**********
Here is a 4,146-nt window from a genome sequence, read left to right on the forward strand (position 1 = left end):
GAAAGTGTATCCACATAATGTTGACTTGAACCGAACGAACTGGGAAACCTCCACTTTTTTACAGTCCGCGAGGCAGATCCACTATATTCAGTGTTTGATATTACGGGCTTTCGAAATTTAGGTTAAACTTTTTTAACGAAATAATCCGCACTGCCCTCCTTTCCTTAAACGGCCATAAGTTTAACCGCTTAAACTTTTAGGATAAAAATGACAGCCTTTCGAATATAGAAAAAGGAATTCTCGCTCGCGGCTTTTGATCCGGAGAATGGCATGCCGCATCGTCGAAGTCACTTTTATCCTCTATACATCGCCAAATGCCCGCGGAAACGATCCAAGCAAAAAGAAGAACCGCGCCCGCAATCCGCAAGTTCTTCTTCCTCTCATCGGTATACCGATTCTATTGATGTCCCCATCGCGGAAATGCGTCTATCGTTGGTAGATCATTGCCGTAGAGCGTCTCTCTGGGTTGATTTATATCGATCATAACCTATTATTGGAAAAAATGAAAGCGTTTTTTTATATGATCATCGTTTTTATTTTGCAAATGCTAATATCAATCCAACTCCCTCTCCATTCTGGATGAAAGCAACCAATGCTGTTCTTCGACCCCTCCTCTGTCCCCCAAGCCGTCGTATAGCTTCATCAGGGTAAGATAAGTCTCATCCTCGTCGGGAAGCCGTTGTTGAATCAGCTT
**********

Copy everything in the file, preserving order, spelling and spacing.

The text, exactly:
Here is a 4,146-nt window from a genome sequence, read left to right on the forward strand (position 1 = left end):
GAAAGTGTATCCACATAATGTTGACTTGAACCGAACGAACTGGGAAACCTCCACTTTTTTACAGTCCGCGAGGCAGATCCACTATATTCAGTGTTTGATATTACGGGCTTTCGAAATTTAGGTTAAACTTTTTTAACGAAATAATCCGCACTGCCCTCCTTTCCTTAAACGGCCATAAGTTTAACCGCTTAAACTTTTAGGATAAAAATGACAGCCTTTCGAATATAGAAAAAGGAATTCTCGCTCGCGGCTTTTGATCCGGAGAATGGCATGCCGCATCGTCGAAGTCACTTTTATCCTCTATACATCGCCAAATGCCCGCGGAAACGATCCAAGCAAAAAGAAGAACCGCGCCCGCAATCCGCAAGTTCTTCTTCCTCTCATCGGTATACCGATTCTATTGATGTCCCCATCGCGGAAATGCGTCTATCGTTGGTAGATCATTGCCGTAGAGCGTCTCTCTGGGTTGATTTATATCGATCATAACCTATTATTGGAAAAAATGAAAGCGTTTTTTTATATGATCATCGTTTTTATTTTGCAAATGCTAATATCAATCCAACTCCCTCTCCATTCTGGATGAAAGCAACCAATGCTGTTCTTCGACCCCTCCTCTGTCCCCCAAGCCGTCGTATAGCTTCATCAGGGTAAGATAAGTCTCATCCTCGTCGGGAAGCCGTTGTTGAATCAGCTT